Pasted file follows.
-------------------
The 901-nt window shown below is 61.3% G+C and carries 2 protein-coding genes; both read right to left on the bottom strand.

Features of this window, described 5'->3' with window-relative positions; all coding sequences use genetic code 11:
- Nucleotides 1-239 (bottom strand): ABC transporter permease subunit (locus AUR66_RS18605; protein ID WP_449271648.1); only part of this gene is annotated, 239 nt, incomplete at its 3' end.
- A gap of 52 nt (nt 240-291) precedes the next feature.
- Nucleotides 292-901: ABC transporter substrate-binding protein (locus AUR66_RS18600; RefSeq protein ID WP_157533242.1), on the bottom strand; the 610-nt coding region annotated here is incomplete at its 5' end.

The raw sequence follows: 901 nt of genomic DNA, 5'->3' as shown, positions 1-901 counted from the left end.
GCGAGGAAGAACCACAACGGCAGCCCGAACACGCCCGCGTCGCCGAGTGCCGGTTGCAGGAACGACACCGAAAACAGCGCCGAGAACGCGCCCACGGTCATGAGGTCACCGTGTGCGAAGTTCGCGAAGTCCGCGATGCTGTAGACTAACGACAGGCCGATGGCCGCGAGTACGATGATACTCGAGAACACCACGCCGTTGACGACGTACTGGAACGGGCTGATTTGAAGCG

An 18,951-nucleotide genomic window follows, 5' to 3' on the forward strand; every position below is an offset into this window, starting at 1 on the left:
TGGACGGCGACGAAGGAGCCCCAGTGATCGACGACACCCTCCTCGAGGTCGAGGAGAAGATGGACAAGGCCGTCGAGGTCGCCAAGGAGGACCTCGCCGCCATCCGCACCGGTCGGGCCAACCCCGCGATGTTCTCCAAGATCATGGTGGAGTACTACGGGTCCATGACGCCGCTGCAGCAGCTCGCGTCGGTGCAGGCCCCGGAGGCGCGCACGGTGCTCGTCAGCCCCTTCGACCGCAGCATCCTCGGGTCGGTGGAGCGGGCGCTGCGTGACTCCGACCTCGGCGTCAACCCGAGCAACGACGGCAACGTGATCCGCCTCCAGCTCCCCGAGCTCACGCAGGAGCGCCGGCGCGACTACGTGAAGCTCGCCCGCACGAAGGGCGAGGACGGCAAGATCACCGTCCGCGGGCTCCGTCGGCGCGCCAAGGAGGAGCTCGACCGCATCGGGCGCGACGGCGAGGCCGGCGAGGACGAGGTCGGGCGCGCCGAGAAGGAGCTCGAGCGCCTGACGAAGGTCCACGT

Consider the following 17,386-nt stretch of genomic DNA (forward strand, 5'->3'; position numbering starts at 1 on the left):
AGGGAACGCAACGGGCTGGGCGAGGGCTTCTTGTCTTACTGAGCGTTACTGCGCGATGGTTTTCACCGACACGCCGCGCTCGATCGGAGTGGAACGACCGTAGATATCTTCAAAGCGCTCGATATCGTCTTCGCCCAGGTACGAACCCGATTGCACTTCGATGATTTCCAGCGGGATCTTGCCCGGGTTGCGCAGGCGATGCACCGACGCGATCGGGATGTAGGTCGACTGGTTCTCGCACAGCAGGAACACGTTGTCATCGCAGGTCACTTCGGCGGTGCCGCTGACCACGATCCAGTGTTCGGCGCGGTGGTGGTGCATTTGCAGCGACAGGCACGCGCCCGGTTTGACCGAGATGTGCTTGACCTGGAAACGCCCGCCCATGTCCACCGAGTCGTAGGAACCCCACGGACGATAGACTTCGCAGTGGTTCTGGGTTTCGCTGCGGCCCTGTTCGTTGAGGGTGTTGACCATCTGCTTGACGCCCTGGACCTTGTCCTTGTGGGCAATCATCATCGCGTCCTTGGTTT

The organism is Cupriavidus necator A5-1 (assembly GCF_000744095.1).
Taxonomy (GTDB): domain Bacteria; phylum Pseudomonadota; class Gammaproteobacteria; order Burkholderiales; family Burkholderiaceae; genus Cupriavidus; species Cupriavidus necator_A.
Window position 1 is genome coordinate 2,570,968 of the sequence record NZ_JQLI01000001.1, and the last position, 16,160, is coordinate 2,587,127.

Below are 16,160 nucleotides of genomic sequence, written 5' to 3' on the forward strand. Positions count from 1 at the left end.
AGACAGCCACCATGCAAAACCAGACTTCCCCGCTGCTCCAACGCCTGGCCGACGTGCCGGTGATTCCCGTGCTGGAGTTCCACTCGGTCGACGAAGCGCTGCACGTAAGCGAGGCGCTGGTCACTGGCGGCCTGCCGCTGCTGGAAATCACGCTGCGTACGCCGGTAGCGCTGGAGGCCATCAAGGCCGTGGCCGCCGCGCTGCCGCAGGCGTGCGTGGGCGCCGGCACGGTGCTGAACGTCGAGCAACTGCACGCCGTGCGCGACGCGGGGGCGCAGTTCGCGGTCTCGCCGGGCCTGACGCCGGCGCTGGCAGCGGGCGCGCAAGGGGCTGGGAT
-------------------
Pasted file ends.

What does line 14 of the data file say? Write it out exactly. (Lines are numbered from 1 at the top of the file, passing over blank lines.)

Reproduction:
Window position 1 is genome coordinate 2,570,968 of the sequence record NZ_JQLI01000001.1, and the last position, 16,160, is coordinate 2,587,127.